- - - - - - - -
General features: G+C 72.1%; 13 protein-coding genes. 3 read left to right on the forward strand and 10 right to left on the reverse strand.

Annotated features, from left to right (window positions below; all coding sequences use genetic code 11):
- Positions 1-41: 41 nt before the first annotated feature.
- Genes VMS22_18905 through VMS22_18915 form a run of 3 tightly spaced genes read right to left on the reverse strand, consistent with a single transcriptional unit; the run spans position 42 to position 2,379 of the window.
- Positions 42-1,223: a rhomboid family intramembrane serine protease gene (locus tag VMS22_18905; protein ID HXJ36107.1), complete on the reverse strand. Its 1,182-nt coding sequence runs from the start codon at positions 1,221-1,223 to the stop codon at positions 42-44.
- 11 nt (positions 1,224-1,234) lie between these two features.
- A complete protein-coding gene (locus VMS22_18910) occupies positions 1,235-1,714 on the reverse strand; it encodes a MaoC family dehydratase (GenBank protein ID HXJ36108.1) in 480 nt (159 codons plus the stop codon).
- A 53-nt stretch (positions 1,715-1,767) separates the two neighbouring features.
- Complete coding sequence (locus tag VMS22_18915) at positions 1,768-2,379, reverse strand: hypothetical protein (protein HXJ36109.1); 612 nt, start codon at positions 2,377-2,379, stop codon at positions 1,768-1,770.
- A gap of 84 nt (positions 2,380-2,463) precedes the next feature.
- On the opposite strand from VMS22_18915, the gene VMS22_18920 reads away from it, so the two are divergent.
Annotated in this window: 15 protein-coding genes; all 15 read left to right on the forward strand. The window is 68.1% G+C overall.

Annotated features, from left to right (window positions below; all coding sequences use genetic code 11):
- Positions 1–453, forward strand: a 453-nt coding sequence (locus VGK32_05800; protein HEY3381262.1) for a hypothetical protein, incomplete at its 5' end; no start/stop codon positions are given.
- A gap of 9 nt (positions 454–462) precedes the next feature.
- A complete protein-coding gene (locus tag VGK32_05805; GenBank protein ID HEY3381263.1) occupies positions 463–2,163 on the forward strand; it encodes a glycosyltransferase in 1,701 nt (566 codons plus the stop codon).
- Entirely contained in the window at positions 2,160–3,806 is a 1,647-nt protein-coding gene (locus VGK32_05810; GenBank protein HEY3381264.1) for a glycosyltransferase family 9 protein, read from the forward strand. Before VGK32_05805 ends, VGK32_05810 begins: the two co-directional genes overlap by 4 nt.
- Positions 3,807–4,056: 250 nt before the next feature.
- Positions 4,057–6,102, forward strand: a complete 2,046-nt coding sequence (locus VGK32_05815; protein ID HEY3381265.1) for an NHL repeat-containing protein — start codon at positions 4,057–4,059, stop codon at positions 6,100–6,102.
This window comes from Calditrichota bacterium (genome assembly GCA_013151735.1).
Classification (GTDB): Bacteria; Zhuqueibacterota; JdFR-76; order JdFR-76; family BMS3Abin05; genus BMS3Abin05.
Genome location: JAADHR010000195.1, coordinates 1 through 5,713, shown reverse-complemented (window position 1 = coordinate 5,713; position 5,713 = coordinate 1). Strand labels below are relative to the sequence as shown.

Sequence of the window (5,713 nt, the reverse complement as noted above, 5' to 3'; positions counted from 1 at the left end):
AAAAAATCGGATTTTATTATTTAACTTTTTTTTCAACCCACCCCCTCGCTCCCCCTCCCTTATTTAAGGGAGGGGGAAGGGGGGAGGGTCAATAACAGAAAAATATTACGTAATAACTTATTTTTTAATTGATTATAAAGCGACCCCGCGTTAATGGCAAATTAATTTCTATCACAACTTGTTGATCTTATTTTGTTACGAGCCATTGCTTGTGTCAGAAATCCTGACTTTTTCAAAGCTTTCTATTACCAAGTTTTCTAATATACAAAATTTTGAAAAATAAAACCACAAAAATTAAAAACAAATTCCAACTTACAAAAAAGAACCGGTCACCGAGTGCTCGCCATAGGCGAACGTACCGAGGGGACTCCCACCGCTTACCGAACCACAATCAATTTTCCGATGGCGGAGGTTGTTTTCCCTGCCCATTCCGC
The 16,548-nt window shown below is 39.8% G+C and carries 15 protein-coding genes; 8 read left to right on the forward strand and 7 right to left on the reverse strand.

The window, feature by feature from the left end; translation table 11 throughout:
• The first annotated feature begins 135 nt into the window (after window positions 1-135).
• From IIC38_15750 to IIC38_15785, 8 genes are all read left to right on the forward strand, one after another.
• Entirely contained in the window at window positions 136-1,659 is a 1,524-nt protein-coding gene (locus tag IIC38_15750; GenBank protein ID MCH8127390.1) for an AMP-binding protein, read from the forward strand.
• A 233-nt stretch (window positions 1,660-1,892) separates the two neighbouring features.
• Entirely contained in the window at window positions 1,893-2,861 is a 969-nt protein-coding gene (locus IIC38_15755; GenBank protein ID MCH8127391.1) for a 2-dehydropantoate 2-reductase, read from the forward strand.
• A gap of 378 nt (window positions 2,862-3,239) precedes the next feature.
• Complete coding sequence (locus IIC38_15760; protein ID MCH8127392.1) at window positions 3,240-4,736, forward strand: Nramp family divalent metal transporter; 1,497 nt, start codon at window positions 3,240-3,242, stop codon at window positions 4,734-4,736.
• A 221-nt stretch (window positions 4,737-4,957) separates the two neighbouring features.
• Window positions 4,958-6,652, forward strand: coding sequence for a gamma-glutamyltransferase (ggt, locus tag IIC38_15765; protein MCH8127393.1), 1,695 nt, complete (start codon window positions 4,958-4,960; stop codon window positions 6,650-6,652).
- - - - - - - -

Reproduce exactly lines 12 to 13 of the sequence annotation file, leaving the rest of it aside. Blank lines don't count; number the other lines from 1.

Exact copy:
Annotated in this window: 15 protein-coding genes; all 15 read left to right on the forward strand. The window is 68.1% G+C overall.

Annotated features, from left to right (window positions below; all coding sequences use genetic code 11):